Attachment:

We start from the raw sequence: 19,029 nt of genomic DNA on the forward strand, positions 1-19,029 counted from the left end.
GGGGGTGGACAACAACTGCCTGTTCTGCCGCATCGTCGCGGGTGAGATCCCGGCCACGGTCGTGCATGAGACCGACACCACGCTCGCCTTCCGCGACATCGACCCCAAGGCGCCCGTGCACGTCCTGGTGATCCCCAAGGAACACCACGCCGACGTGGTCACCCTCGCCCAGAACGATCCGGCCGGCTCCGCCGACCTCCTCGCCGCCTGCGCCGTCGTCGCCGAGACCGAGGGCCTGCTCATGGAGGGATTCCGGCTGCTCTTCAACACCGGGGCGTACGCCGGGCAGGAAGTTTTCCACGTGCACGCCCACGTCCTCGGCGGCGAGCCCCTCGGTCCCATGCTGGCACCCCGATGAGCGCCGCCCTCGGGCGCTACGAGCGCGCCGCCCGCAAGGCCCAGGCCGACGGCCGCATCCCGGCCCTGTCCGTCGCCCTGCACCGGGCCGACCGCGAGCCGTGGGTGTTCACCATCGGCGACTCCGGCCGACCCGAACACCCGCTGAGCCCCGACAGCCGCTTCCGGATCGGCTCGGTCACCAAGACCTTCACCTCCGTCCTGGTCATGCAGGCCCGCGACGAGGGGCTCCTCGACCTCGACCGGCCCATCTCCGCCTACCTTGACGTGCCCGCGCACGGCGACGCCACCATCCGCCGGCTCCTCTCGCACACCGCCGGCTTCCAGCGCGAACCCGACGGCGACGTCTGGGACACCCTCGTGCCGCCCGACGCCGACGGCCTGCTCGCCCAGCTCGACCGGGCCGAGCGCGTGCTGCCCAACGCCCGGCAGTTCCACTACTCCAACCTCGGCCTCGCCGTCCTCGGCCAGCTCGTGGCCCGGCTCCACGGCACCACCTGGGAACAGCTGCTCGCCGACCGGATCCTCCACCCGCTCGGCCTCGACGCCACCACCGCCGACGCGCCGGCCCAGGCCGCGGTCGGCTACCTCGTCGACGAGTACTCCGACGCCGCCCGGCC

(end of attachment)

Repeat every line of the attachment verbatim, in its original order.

We start from the raw sequence: 19,029 nt of genomic DNA on the forward strand, positions 1-19,029 counted from the left end.
GGGGGTGGACAACAACTGCCTGTTCTGCCGCATCGTCGCGGGTGAGATCCCGGCCACGGTCGTGCATGAGACCGACACCACGCTCGCCTTCCGCGACATCGACCCCAAGGCGCCCGTGCACGTCCTGGTGATCCCCAAGGAACACCACGCCGACGTGGTCACCCTCGCCCAGAACGATCCGGCCGGCTCCGCCGACCTCCTCGCCGCCTGCGCCGTCGTCGCCGAGACCGAGGGCCTGCTCATGGAGGGATTCCGGCTGCTCTTCAACACCGGGGCGTACGCCGGGCAGGAAGTTTTCCACGTGCACGCCCACGTCCTCGGCGGCGAGCCCCTCGGTCCCATGCTGGCACCCCGATGAGCGCCGCCCTCGGGCGCTACGAGCGCGCCGCCCGCAAGGCCCAGGCCGACGGCCGCATCCCGGCCCTGTCCGTCGCCCTGCACCGGGCCGACCGCGAGCCGTGGGTGTTCACCATCGGCGACTCCGGCCGACCCGAACACCCGCTGAGCCCCGACAGCCGCTTCCGGATCGGCTCGGTCACCAAGACCTTCACCTCCGTCCTGGTCATGCAGGCCCGCGACGAGGGGCTCCTCGACCTCGACCGGCCCATCTCCGCCTACCTTGACGTGCCCGCGCACGGCGACGCCACCATCCGCCGGCTCCTCTCGCACACCGCCGGCTTCCAGCGCGAACCCGACGGCGACGTCTGGGACACCCTCGTGCCGCCCGACGCCGACGGCCTGCTCGCCCAGCTCGACCGGGCCGAGCGCGTGCTGCCCAACGCCCGGCAGTTCCACTACTCCAACCTCGGCCTCGCCGTCCTCGGCCAGCTCGTGGCCCGGCTCCACGGCACCACCTGGGAACAGCTGCTCGCCGACCGGATCCTCCACCCGCTCGGCCTCGACGCCACCACCGCCGACGCGCCGGCCCAGGCCGCGGTCGGCTACCTCGTCGACGAGTACTCCGACGCCGCCCGGCC